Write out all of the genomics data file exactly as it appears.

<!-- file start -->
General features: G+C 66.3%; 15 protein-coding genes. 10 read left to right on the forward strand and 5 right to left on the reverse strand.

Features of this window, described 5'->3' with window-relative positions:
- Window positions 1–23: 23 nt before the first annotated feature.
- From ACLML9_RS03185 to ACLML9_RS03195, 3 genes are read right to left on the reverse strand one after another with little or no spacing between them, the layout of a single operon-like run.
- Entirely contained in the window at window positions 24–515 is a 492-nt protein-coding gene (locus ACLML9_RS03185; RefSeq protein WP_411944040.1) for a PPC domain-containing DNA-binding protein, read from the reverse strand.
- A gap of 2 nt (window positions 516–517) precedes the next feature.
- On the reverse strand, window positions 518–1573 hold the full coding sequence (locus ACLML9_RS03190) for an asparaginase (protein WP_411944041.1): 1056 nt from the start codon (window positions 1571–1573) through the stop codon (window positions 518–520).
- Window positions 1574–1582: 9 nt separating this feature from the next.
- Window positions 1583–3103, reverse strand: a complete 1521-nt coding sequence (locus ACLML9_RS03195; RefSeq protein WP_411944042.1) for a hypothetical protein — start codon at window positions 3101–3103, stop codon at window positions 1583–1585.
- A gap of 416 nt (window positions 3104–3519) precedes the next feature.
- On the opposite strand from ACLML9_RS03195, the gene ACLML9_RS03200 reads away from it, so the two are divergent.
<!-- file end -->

General features: G+C 66.3%; 15 protein-coding genes. 10 read left to right on the forward strand and 5 right to left on the reverse strand.

Features of this window, described 5'->3' with window-relative positions:
- Window positions 1–23: 23 nt before the first annotated feature.
- From ACLML9_RS03185 to ACLML9_RS03195, 3 genes are read right to left on the reverse strand one after another with little or no spacing between them, the layout of a single operon-like run.
- Entirely contained in the window at window positions 24–515 is a 492-nt protein-coding gene (locus ACLML9_RS03185; RefSeq protein WP_411944040.1) for a PPC domain-containing DNA-binding protein, read from the reverse strand.
- A gap of 2 nt (window positions 516–517) precedes the next feature.
- On the reverse strand, window positions 518–1573 hold the full coding sequence (locus ACLML9_RS03190) for an asparaginase (protein WP_411944041.1): 1056 nt from the start codon (window positions 1571–1573) through the stop codon (window positions 518–520).
- Window positions 1574–1582: 9 nt separating this feature from the next.
- Window positions 1583–3103, reverse strand: a complete 1521-nt coding sequence (locus ACLML9_RS03195; RefSeq protein WP_411944042.1) for a hypothetical protein — start codon at window positions 3101–3103, stop codon at window positions 1583–1585.
- A gap of 416 nt (window positions 3104–3519) precedes the next feature.
- On the opposite strand from ACLML9_RS03195, the gene ACLML9_RS03200 reads away from it, so the two are divergent.